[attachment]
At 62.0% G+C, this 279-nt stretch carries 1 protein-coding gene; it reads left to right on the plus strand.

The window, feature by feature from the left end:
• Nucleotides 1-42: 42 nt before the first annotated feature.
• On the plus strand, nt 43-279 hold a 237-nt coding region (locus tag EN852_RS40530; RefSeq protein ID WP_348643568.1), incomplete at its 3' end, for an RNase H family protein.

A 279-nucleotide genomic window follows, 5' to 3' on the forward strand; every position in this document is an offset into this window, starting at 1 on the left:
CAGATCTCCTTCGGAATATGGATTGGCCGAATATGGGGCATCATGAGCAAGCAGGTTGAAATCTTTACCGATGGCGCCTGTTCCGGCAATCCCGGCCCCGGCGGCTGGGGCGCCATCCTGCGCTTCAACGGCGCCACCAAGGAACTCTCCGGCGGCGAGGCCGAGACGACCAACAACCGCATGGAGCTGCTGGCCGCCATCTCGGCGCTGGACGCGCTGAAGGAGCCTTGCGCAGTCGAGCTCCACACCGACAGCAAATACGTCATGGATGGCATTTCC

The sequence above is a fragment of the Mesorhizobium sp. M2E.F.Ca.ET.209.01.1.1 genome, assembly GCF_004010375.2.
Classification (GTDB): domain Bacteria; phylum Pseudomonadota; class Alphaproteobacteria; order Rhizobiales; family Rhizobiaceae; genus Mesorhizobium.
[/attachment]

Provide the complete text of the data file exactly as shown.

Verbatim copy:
At 62.0% G+C, this 279-nt stretch carries 1 protein-coding gene; it reads left to right on the plus strand.

The window, feature by feature from the left end:
• Nucleotides 1-42: 42 nt before the first annotated feature.
• On the plus strand, nt 43-279 hold a 237-nt coding region (locus tag EN852_RS40530; RefSeq protein ID WP_348643568.1), incomplete at its 3' end, for an RNase H family protein.

A 279-nucleotide genomic window follows, 5' to 3' on the forward strand; every position in this document is an offset into this window, starting at 1 on the left:
CAGATCTCCTTCGGAATATGGATTGGCCGAATATGGGGCATCATGAGCAAGCAGGTTGAAATCTTTACCGATGGCGCCTGTTCCGGCAATCCCGGCCCCGGCGGCTGGGGCGCCATCCTGCGCTTCAACGGCGCCACCAAGGAACTCTCCGGCGGCGAGGCCGAGACGACCAACAACCGCATGGAGCTGCTGGCCGCCATCTCGGCGCTGGACGCGCTGAAGGAGCCTTGCGCAGTCGAGCTCCACACCGACAGCAAATACGTCATGGATGGCATTTCC

The sequence above is a fragment of the Mesorhizobium sp. M2E.F.Ca.ET.209.01.1.1 genome, assembly GCF_004010375.2.
Classification (GTDB): domain Bacteria; phylum Pseudomonadota; class Alphaproteobacteria; order Rhizobiales; family Rhizobiaceae; genus Mesorhizobium.